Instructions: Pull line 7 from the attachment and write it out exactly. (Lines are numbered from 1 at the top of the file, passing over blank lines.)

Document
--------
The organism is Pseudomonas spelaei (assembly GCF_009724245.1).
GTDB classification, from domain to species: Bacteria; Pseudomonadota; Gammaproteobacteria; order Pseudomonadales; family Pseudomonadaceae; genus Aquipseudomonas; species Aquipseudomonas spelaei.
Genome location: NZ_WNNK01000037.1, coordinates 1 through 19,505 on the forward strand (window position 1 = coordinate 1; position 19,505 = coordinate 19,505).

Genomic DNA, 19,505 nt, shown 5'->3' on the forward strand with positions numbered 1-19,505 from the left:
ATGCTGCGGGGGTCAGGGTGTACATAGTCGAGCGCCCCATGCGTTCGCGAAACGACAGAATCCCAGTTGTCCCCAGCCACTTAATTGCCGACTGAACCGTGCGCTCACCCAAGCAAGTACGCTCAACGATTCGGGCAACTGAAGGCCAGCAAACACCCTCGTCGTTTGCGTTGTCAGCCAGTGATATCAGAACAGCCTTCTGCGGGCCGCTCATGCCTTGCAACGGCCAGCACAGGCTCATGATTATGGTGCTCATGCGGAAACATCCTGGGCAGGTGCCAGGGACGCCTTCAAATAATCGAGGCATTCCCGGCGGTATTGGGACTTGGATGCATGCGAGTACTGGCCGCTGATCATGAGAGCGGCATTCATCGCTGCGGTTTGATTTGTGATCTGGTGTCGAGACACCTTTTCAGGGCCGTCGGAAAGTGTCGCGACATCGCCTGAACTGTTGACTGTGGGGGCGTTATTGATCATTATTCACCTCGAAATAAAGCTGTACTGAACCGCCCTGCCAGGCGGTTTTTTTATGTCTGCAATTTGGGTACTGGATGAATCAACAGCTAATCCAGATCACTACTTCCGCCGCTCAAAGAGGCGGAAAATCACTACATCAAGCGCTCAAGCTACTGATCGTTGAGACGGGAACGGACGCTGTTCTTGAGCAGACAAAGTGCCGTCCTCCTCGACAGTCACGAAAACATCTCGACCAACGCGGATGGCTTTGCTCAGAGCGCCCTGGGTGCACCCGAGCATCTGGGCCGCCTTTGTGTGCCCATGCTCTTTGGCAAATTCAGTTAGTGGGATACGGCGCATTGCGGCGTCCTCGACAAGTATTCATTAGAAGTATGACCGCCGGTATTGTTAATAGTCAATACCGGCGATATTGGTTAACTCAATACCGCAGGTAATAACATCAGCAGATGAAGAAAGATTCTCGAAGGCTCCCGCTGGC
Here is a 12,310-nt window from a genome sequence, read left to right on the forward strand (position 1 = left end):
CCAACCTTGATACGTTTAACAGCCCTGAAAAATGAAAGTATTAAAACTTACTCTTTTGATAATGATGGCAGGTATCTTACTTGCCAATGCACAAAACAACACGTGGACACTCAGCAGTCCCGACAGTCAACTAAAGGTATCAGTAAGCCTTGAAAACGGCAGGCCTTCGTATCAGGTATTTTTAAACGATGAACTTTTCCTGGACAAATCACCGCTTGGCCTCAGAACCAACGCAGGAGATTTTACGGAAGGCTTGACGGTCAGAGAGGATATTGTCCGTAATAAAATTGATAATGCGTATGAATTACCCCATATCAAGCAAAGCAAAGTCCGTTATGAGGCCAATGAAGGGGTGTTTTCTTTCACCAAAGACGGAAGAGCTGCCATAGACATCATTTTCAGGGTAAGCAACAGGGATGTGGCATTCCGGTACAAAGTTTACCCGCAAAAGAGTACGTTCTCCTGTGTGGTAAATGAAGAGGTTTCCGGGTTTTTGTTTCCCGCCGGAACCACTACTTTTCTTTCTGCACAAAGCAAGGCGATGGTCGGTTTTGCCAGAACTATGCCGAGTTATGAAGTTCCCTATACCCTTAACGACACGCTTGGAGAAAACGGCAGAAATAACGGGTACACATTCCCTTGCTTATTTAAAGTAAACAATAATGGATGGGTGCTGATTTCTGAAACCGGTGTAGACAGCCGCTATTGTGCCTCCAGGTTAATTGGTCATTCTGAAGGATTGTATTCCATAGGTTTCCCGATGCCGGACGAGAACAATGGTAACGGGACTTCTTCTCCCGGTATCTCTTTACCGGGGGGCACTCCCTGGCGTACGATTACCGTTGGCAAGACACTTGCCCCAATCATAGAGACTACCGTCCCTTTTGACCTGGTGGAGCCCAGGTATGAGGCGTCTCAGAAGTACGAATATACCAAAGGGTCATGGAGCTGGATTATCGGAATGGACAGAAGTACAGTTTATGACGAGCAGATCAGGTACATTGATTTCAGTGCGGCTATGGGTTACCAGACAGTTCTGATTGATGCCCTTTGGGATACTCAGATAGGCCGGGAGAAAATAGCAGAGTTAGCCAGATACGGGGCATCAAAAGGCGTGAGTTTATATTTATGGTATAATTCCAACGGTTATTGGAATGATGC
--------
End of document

CCAACCTTGATACGTTTAACAGCCCTGAAAAATGAAAGTATTAAAACTTACTCTTTTGATAATGATGGCAGGTATCTTACTTGCCAATGCACAAAACAACACGTGGACACTCAGCAGTCCCGACAGTCAACTAAAGGTATCAGTAAGCCTTGAAAACGGCAGGCCTTCGTATCAGGTATTTTTAAACGATGAACTTTTCCTGGACAAATCACCGCTTGGCCTCAGAACCAACGCAGGAGATTTTACGGAAGGCTTGACGGTCAGAGAGGATATTGTCCGTAATAAAATTGATAATGCGTATGAATTACCCCATATCAAGCAAAGCAAAGTCCGTTATGAGGCCAATGAAGGGGTGTTTTCTTTCACCAAAGACGGAAGAGCTGCCATAGACATCATTTTCAGGGTAAGCAACAGGGATGTGGCATTCCGGTACAAAGTTTACCCGCAAAAGAGTACGTTCTCCTGTGTGGTAAATGAAGAGGTTTCCGGGTTTTTGTTTCCCGCCGGAACCACTACTTTTCTTTCTGCACAAAGCAAGGCGATGGTCGGTTTTGCCAGAACTATGCCGAGTTATGAAGTTCCCTATACCCTTAACGACACGCTTGGAGAAAACGGCAGAAATAACGGGTACACATTCCCTTGCTTATTTAAAGTAAACAATAATGGATGGGTGCTGATTTCTGAAACCGGTGTAGACAGCCGCTATTGTGCCTCCAGGTTAATTGGTCATTCTGAAGGATTGTATTCCATAGGTTTCCCGATGCCGGACGAGAACAATGGTAACGGGACTTCTTCTCCCGGTATCTCTTTACCGGGGGGCACTCCCTGGCGTACGATTACCGTTGGCAAGACACTTGCCCCAATCATAGAGACTACCGTCCCTTTTGACCTGGTGGAGCCCAGGTATGAGGCGTCTCAGAAGTACGAATATACCAAAGGGTCATGGAGCTGGATTATCGGAATGGACAGAAGTACAGTTTATGACGAGCAGATCAGGTACATTGATTTCAGTGCGGCTATGGGTTACCAGACAGTTCTGATTGATGCCCTTTGGGATACTCAGATAGGCCGGGAGAAAATAGCAGAGTTAGCCAGATACGGGGCATCAAAAGGCGTGAGTTTATATTTATGGTATAATTCCAACGGTTATTGGAATGATGC